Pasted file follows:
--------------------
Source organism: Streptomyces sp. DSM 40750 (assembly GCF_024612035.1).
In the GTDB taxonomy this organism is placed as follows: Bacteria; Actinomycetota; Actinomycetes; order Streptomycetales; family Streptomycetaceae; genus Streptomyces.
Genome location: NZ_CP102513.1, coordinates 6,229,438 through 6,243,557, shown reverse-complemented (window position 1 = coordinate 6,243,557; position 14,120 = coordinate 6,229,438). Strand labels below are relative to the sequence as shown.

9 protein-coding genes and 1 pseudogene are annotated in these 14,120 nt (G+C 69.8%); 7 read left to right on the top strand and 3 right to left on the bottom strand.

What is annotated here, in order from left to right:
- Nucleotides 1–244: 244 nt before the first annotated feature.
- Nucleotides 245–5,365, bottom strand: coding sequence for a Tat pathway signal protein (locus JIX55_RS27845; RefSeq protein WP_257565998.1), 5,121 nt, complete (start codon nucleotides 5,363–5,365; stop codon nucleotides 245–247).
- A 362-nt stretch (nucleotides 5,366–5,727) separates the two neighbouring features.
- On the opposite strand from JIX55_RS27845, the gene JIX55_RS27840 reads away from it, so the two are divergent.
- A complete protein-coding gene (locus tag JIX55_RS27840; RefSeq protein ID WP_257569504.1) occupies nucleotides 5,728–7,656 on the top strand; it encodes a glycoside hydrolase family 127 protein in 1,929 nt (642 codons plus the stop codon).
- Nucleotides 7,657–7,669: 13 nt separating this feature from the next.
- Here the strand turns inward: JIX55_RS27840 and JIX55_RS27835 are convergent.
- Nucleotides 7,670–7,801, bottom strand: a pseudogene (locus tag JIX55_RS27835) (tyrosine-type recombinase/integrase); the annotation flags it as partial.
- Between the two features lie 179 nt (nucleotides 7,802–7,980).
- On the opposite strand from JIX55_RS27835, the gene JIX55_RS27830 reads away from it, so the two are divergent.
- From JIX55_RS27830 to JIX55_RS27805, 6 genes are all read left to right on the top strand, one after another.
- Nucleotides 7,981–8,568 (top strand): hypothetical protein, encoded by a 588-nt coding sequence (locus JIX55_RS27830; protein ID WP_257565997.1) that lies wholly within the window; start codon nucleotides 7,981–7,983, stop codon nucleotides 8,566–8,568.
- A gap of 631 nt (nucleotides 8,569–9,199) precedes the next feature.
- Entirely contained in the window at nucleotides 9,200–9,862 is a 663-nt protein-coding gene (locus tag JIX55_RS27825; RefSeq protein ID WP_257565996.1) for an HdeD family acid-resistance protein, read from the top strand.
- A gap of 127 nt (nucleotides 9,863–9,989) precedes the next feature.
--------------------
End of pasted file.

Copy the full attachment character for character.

Source organism: Streptomyces sp. DSM 40750 (assembly GCF_024612035.1).
In the GTDB taxonomy this organism is placed as follows: Bacteria; Actinomycetota; Actinomycetes; order Streptomycetales; family Streptomycetaceae; genus Streptomyces.
Genome location: NZ_CP102513.1, coordinates 6,229,438 through 6,243,557, shown reverse-complemented (window position 1 = coordinate 6,243,557; position 14,120 = coordinate 6,229,438). Strand labels below are relative to the sequence as shown.

9 protein-coding genes and 1 pseudogene are annotated in these 14,120 nt (G+C 69.8%); 7 read left to right on the top strand and 3 right to left on the bottom strand.

What is annotated here, in order from left to right:
- Nucleotides 1–244: 244 nt before the first annotated feature.
- Nucleotides 245–5,365, bottom strand: coding sequence for a Tat pathway signal protein (locus JIX55_RS27845; RefSeq protein WP_257565998.1), 5,121 nt, complete (start codon nucleotides 5,363–5,365; stop codon nucleotides 245–247).
- A 362-nt stretch (nucleotides 5,366–5,727) separates the two neighbouring features.
- On the opposite strand from JIX55_RS27845, the gene JIX55_RS27840 reads away from it, so the two are divergent.
- A complete protein-coding gene (locus tag JIX55_RS27840; RefSeq protein ID WP_257569504.1) occupies nucleotides 5,728–7,656 on the top strand; it encodes a glycoside hydrolase family 127 protein in 1,929 nt (642 codons plus the stop codon).
- Nucleotides 7,657–7,669: 13 nt separating this feature from the next.
- Here the strand turns inward: JIX55_RS27840 and JIX55_RS27835 are convergent.
- Nucleotides 7,670–7,801, bottom strand: a pseudogene (locus tag JIX55_RS27835) (tyrosine-type recombinase/integrase); the annotation flags it as partial.
- Between the two features lie 179 nt (nucleotides 7,802–7,980).
- On the opposite strand from JIX55_RS27835, the gene JIX55_RS27830 reads away from it, so the two are divergent.
- From JIX55_RS27830 to JIX55_RS27805, 6 genes are all read left to right on the top strand, one after another.
- Nucleotides 7,981–8,568 (top strand): hypothetical protein, encoded by a 588-nt coding sequence (locus JIX55_RS27830; protein ID WP_257565997.1) that lies wholly within the window; start codon nucleotides 7,981–7,983, stop codon nucleotides 8,566–8,568.
- A gap of 631 nt (nucleotides 8,569–9,199) precedes the next feature.
- Entirely contained in the window at nucleotides 9,200–9,862 is a 663-nt protein-coding gene (locus tag JIX55_RS27825; RefSeq protein ID WP_257565996.1) for an HdeD family acid-resistance protein, read from the top strand.
- A gap of 127 nt (nucleotides 9,863–9,989) precedes the next feature.